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Holiness In Thechurch

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What do you understand by 'Holiness' and must we all be 'Holy' to be members of the Church.

According to the O.T. things or places were holy that were set apart for a sacred purpose; the opposite of holy is therefore common or profane. Similarly a holy person meant one who held a sacred office. The Israelites were a holy people because they stood in a special relationship to Jehovah. under the guidance of the Prophets it was seen that what distinguished Jehovah from the gods of the heathen was his personal character. The word HOLY therefore came to refer to moral character. Israel must be holy in character because the God of Israel was holy. The Law of Holiness shows how the attempt was made by means of ceremonial observance to secure this holiness of character. The attempt failed because the later Jews observed the letter and neglected the spirit; they attached more importance to the ceremonial than to the moral; and the result was a lapse into formalism. But in the writings of the Prophets it is clearly laid down that the value of worship in the eyes of God depends upon the personal character of the worshipper.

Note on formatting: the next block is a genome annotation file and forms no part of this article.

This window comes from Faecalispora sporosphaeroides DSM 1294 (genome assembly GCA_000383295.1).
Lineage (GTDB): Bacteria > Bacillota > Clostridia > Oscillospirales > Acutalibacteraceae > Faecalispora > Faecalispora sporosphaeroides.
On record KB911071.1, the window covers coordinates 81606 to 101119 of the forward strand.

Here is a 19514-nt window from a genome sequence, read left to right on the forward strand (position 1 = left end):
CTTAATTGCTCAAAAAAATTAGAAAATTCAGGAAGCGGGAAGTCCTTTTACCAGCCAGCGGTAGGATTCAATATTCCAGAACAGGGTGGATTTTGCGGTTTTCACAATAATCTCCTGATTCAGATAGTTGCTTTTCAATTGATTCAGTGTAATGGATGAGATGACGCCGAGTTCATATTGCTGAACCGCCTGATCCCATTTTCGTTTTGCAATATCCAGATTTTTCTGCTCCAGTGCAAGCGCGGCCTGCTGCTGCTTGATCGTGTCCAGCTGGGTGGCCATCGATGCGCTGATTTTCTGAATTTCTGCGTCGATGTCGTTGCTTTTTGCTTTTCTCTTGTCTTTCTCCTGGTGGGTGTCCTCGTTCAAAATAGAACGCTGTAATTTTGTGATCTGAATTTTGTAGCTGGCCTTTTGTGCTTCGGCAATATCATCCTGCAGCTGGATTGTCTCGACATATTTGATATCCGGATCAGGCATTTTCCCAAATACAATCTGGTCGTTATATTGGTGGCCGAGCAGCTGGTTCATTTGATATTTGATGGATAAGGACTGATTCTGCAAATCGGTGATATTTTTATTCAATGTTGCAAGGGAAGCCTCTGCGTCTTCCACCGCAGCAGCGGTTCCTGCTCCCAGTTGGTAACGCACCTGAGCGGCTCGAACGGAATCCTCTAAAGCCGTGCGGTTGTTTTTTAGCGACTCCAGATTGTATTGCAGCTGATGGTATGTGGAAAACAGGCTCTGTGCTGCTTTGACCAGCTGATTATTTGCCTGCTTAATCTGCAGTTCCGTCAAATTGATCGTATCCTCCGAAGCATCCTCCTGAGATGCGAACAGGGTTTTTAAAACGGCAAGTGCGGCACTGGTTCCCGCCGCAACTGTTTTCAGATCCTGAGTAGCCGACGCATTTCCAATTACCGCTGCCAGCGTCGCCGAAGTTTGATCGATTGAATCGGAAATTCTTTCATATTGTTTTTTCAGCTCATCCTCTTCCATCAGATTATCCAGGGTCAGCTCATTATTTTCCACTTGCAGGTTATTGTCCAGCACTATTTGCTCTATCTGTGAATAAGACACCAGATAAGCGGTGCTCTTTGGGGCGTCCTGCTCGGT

Whether we like it or not, there is no avoiding the fact that we are called to be holy. It's not just an Old Testament concept that's swept away in the New Testament - the Old Testament tell us: take the way of holiness and be holy, for I am holy,(1) it is repeated and even amplified in Peter's letter. In Hebrews we read: Make every effort to live in peace with all men and to be holy, without holiness no one will see the Lord. (2). Holiness is so important that without it, you will not see th Lord, either here in this life or the life to come. The problem is that, on the whole, we don't like it. The idea of holiness seems intimidating or fearful to us. We feel it as a duty rather than a privilege. Too often, if we're honest with ourselves, our emotional gut-reaction is that we want to sin, but we're prepared to do God a favour and withhold that pleasure from ourselves. Yet the bible talks as though it expects us to be holy as a matter of course. In fact, it says that we are holy - it says that's our identity, and it seems to take it for granted that it's also how we'll behave: it says we are a chosen people, a royal priesthood, a holy nation, a people belonging to God. (3) Holiness here is presented as a positive thing - something to be excited about, on a par with being a chosen people. This idea of holiness is a million miles from the drudgery we often associate with the word. It seems that our ideas about holiness are confused, and don't at all match what the bible means by the word. What does it mean? Holiness is absence from sin, wholeness and setting ourselves aside for God.